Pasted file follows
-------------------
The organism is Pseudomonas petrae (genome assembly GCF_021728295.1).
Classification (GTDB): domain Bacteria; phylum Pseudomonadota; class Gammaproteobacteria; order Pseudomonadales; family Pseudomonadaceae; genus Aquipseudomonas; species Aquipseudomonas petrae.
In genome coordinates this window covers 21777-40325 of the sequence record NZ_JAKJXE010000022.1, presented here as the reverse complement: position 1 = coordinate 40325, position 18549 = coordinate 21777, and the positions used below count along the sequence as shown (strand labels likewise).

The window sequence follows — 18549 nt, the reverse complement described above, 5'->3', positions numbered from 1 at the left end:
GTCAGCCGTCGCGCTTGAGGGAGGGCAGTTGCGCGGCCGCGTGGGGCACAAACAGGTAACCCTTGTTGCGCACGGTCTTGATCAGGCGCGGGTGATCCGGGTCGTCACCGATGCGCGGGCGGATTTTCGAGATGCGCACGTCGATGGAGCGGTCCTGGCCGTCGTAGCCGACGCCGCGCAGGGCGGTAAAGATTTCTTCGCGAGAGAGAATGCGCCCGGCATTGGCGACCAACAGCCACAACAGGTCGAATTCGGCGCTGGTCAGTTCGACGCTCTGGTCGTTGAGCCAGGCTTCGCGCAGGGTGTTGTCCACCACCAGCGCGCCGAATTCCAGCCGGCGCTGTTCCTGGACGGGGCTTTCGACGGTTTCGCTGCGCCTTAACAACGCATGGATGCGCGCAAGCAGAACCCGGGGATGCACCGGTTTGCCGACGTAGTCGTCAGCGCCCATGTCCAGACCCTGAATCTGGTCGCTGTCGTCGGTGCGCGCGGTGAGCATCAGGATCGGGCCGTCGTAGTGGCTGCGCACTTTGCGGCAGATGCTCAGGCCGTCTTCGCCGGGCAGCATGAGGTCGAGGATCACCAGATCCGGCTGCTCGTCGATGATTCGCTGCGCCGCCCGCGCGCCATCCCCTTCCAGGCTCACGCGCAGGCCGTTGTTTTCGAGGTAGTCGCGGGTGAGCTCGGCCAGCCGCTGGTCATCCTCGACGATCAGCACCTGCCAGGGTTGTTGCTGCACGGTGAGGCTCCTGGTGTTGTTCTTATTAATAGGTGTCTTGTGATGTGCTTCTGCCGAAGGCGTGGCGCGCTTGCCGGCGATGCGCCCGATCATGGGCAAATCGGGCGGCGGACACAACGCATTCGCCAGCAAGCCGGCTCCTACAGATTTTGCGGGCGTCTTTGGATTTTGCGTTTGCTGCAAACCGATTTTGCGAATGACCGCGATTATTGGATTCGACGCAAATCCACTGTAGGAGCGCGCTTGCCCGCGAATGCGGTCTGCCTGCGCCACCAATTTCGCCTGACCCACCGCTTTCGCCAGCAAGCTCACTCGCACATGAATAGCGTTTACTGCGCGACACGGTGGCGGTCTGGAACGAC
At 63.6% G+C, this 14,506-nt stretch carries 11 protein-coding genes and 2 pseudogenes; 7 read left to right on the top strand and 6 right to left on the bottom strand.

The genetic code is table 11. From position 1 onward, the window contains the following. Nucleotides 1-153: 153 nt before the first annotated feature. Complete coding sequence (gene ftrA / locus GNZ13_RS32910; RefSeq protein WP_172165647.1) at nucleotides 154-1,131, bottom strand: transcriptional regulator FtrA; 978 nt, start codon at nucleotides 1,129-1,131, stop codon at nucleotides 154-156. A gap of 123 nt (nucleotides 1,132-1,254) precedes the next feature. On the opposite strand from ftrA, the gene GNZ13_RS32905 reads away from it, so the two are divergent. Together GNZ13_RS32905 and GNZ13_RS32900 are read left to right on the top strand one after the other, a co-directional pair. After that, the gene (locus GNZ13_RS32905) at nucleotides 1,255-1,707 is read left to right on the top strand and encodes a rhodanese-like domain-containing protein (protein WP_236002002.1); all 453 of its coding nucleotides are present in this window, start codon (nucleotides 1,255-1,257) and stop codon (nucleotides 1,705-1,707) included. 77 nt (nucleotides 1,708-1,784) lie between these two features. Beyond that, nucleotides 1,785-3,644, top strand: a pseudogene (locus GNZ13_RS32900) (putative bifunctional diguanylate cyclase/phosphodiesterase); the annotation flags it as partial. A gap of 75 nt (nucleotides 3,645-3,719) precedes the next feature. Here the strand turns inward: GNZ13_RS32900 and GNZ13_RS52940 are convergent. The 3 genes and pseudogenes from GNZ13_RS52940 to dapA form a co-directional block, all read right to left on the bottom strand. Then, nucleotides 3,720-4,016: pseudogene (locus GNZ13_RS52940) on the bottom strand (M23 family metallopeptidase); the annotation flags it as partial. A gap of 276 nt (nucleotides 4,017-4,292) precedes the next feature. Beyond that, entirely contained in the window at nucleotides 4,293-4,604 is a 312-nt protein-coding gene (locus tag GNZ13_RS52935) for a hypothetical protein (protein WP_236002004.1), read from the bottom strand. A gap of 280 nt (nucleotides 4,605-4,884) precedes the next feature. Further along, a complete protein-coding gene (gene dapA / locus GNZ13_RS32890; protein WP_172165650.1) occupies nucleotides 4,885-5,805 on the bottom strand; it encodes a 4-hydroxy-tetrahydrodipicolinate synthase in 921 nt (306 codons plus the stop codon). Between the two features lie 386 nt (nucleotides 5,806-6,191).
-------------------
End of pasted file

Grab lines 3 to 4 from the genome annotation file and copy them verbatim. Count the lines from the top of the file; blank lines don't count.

In genome coordinates this window covers 21777-40325 of the sequence record NZ_JAKJXE010000022.1, presented here as the reverse complement: position 1 = coordinate 40325, position 18549 = coordinate 21777, and the positions used below count along the sequence as shown (strand labels likewise).

The window sequence follows — 18549 nt, the reverse complement described above, 5'->3', positions numbered from 1 at the left end: